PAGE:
Joël Lafourcade, a Business Manager and Mandiaye Fall, a Scientific Consultant at Scalian, present the first scientific modelling mission conducted by Scalian for ArianeGroup. In passing, they also talk about their passion for space and this iconic launcher.
An Ariane rocket consists of several stages with specific engines. The first stage is equipped with a P120C engine to achieve lift-off, the second stage is equipped with a Vulcan 2.1 engine and ensures the first 8 minutes of flight. The third engine, named Vinci, is the latest generation of cryogenic upper-stage engines. Its key advantage is that it can be restarted up to three times in order to place several payloads in different orbits, according to the flight plans defined beforehand. Thanks to this system, Ariane 6 will be able to deploy constellations of micro-satellites. The development of these innovative projects for Ariane 6 is still in progress, notably the simulation projects, and this is where Scalian comes in!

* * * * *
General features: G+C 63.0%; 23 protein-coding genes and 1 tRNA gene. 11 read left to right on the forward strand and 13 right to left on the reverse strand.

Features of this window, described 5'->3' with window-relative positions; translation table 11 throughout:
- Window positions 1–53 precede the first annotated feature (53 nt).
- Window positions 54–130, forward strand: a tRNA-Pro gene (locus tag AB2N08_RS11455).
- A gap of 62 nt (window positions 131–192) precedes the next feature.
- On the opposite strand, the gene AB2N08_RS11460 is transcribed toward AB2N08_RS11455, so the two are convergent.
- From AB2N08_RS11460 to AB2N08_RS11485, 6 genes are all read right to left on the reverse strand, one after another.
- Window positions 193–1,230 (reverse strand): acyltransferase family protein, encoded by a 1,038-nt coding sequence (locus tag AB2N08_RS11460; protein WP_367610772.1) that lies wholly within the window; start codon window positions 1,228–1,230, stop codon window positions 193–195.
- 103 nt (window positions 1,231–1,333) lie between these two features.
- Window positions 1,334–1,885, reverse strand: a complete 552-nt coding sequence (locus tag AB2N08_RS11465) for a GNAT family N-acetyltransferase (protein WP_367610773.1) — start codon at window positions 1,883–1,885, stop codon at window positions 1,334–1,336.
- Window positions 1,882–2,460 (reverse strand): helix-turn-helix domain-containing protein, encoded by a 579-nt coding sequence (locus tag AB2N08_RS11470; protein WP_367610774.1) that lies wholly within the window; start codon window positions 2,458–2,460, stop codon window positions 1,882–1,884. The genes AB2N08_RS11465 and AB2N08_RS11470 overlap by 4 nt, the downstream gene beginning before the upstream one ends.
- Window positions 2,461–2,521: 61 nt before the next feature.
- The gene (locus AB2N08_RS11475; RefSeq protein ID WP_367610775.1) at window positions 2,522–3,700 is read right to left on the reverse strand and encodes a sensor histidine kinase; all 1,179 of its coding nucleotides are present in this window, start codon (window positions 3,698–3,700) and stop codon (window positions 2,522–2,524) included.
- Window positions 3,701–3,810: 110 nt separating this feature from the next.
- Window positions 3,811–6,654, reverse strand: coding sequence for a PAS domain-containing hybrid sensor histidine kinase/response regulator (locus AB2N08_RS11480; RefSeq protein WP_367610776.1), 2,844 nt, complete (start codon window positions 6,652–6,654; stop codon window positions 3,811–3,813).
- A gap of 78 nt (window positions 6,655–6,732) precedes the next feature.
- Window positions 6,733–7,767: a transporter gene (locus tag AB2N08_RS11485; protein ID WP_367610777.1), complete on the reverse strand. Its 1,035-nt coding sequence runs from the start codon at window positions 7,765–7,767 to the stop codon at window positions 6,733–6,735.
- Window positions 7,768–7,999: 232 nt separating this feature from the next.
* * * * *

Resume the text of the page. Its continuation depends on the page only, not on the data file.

Mandiaye’s assignment is to work on the rocket simulation in real time to analyse its behaviour and thus avoid having to do costly physical tests. Working on the ArianeGroup site in Paris region, in conjunction with teams in Normandy, Mandiaye develops mathematical and computer models of the engine’s behaviour during the various flight phases, as well as models of the behaviour of the entire third stage, known as the UL Pro, which consists of the engine, the APU (Auxiliary Power Unit), the fuel tanks, etc.
For the first time, our client is drawing on our expertise in engineering and developing embedded systems. Mandiaye manages a multi-skilled service centre (Software, Simulation, IVVQ and AI).
The maiden test flight is scheduled for 2022 – until then the simulations are continuing!